|Title||Health Coalition Signs Trade-Boosting Ethics Agreement|
|Source||Asia-Pacific Economic Cooperation|
|Date||2017-09-28 PM 1:30:05||Hit||388|
Patients will soon enjoy greater protection from unethical practices and healthcare companies will be better positioned to sustainably grow trade following the signing of a landmark agreement within Viet Nam’s health system.
Nine key public and private health bodies in Viet Nam have launched Asia’s first “consensus framework” for advancing proper conduct. Under the agreement, industry associations, practitioners and other organizations will jointly support implementation of codes of ethics based on APEC principles for the medical device and biopharmaceutical sectors—including in areas such as continuing medical education, ethics training and third party intermediaries.
Viet Nam’s consensus framework builds on comparable ethical practices agreements signed in Canada and Peru last year, and provides greater impetus for public and private health bodies to follow suit in other APEC member economies.
“APEC is working with healthcare drivers to open opportunities for small scale producers and suppliers to participate in trade within the sector free from the high costs of corruption,” explained Nguyen Hoa Cuong, Chair of the APEC Small and Medium Enterprise Working Group, which administers the ethics practices agreements in the region.
The arrival of a more ethical and inclusive operating environment for healthcare provision in the Asia-Pacific will ultimately benefit patients by improving access to safe and lower cost treatments.
“The major stakeholders in Viet Nam’s health system are taking important steps together to strengthen ethical practices critical to building and maintaining public trust,” said Nguyen Xuan Binh, Chairman of the Viet Nam Medical Equipment Association, which represents over a thousand businesses and was one of the signatories of Viet Nam’s consensus framework.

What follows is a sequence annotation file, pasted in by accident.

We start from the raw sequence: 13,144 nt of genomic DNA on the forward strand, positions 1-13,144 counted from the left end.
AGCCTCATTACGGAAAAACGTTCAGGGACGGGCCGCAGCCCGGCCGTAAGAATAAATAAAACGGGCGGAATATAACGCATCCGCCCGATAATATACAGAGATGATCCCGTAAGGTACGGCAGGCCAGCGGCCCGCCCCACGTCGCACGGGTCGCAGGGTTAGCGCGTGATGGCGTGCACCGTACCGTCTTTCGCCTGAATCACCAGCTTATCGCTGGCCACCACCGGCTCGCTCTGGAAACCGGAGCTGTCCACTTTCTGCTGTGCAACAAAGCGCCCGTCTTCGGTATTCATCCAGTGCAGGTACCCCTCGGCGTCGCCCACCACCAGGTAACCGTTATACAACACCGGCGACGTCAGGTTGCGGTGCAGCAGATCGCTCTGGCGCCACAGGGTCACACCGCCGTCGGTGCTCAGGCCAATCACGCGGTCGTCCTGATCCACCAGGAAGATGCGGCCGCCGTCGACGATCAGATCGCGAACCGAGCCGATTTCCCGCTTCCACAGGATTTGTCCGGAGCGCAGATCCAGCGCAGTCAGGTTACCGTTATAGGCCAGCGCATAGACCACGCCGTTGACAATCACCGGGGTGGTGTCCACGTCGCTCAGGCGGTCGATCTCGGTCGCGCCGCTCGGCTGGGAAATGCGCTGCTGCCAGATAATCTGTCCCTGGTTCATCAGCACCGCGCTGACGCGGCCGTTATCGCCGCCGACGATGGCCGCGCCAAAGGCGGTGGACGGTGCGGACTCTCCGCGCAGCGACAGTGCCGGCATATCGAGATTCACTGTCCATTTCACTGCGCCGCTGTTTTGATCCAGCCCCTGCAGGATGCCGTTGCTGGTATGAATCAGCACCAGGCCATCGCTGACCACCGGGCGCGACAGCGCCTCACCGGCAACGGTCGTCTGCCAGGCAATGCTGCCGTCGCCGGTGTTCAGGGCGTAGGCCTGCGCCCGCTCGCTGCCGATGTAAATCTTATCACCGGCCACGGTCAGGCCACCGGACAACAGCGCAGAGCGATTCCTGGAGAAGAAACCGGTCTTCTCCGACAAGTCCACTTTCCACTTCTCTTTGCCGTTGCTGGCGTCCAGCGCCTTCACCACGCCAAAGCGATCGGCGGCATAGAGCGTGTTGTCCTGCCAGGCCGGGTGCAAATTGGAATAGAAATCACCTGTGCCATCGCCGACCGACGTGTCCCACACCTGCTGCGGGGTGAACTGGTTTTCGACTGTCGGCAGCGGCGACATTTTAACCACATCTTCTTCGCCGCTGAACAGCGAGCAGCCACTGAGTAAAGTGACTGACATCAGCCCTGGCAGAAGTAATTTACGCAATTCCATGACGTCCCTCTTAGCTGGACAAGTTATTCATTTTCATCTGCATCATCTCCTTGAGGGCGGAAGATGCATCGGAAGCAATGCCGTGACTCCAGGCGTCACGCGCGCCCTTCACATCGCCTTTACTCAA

The move comes as APEC economies also introduce guidance for ethical third party intermediary relationships in the medical device sector. The guidance will help thousands of small businesses such as distributors, wholesalers, and sales and marketing agents align their business practices to enhance supply chain integrity and efficiency as well as access new markets across the region.
“The push by APEC economies to raise ethical business practices is a real win-win for patients, innovation, and health systems,” said Christopher White, Chief Operating Officer, General Counsel and Secretary of the Advanced Medical Technology Association, and co-chair of the expert group guiding implementation of APEC’s medical device ethics principles.
“Strengthening ethical practices in the health sector makes clear business sense. More importantly it also brings better health outcomes for patients and healthcare systems,” concluded Russell Williams, Vice President of Diabetes Canada and co-chair of the expert group facilitating adoption of APEC’s biopharmaceutical ethics principles.
Small business officials and health system representatives from APEC economies will convene in Tokyo, Japan in 2018 for the 5th APEC Business Ethics for Small and Medium Enterprises Forum to assess regional progress and formulate complementary policy actions.
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